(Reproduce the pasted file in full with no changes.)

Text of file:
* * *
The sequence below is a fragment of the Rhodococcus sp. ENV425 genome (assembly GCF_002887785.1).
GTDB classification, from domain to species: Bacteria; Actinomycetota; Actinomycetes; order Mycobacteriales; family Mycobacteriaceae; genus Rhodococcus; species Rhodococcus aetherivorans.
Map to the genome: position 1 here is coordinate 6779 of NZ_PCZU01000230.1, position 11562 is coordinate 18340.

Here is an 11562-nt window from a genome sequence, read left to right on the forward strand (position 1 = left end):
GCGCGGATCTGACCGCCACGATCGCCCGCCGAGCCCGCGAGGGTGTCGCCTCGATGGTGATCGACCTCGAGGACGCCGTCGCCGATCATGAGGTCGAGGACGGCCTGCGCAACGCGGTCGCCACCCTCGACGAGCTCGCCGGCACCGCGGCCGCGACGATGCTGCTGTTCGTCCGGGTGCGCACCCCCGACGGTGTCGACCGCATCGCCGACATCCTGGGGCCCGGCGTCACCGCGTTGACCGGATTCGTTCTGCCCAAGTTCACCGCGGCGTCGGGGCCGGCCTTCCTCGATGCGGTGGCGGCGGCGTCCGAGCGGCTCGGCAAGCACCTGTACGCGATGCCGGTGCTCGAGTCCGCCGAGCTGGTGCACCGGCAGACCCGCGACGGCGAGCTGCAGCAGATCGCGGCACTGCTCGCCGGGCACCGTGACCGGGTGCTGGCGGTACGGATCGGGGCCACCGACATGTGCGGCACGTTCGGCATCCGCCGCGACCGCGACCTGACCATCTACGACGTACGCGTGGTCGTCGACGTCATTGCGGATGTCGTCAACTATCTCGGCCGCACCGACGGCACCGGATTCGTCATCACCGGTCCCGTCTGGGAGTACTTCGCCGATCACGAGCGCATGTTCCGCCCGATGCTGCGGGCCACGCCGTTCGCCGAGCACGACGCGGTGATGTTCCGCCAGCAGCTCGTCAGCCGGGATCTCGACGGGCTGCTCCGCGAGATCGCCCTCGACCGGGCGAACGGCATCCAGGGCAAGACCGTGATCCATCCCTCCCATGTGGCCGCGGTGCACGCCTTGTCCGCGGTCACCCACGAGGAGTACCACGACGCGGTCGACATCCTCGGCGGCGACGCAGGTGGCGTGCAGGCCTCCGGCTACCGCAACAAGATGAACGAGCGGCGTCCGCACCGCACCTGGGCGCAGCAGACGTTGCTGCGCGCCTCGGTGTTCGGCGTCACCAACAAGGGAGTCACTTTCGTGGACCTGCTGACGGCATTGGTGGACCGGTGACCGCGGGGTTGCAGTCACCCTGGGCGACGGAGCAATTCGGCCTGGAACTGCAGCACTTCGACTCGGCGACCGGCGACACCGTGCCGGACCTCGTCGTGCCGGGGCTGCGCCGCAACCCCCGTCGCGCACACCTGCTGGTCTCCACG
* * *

The sequence below is a fragment of the Rhodococcus sp. ENV425 genome (assembly GCF_002887785.1).
GTDB classification, from domain to species: Bacteria; Actinomycetota; Actinomycetes; order Mycobacteriales; family Mycobacteriaceae; genus Rhodococcus; species Rhodococcus aetherivorans.
Map to the genome: position 1 here is coordinate 6779 of NZ_PCZU01000230.1, position 11562 is coordinate 18340.

Here is an 11562-nt window from a genome sequence, read left to right on the forward strand (position 1 = left end):
GCGCGGATCTGACCGCCACGATCGCCCGCCGAGCCCGCGAGGGTGTCGCCTCGATGGTGATCGACCTCGAGGACGCCGTCGCCGATCATGAGGTCGAGGACGGCCTGCGCAACGCGGTCGCCACCCTCGACGAGCTCGCCGGCACCGCGGCCGCGACGATGCTGCTGTTCGTCCGGGTGCGCACCCCCGACGGTGTCGACCGCATCGCCGACATCCTGGGGCCCGGCGTCACCGCGTTGACCGGATTCGTTCTGCCCAAGTTCACCGCGGCGTCGGGGCCGGCCTTCCTCGATGCGGTGGCGGCGGCGTCCGAGCGGCTCGGCAAGCACCTGTACGCGATGCCGGTGCTCGAGTCCGCCGAGCTGGTGCACCGGCAGACCCGCGACGGCGAGCTGCAGCAGATCGCGGCACTGCTCGCCGGGCACCGTGACCGGGTGCTGGCGGTACGGATCGGGGCCACCGACATGTGCGGCACGTTCGGCATCCGCCGCGACCGCGACCTGACCATCTACGACGTACGCGTGGTCGTCGACGTCATTGCGGATGTCGTCAACTATCTCGGCCGCACCGACGGCACCGGATTCGTCATCACCGGTCCCGTCTGGGAGTACTTCGCCGATCACGAGCGCATGTTCCGCCCGATGCTGCGGGCCACGCCGTTCGCCGAGCACGACGCGGTGATGTTCCGCCAGCAGCTCGTCAGCCGGGATCTCGACGGGCTGCTCCGCGAGATCGCCCTCGACCGGGCGAACGGCATCCAGGGCAAGACCGTGATCCATCCCTCCCATGTGGCCGCGGTGCACGCCTTGTCCGCGGTCACCCACGAGGAGTACCACGACGCGGTCGACATCCTCGGCGGCGACGCAGGTGGCGTGCAGGCCTCCGGCTACCGCAACAAGATGAACGAGCGGCGTCCGCACCGCACCTGGGCGCAGCAGACGTTGCTGCGCGCCTCGGTGTTCGGCGTCACCAACAAGGGAGTCACTTTCGTGGACCTGCTGACGGCATTGGTGGACCGGTGACCGCGGGGTTGCAGTCACCCTGGGCGACGGAGCAATTCGGCCTGGAACTGCAGCACTTCGACTCGGCGACCGGCGACACCGTGCCGGACCTCGTCGTGCCGGGGCTGCGCCGCAACCCCCGTCGCGCACACCTGCTGGTCTCCACG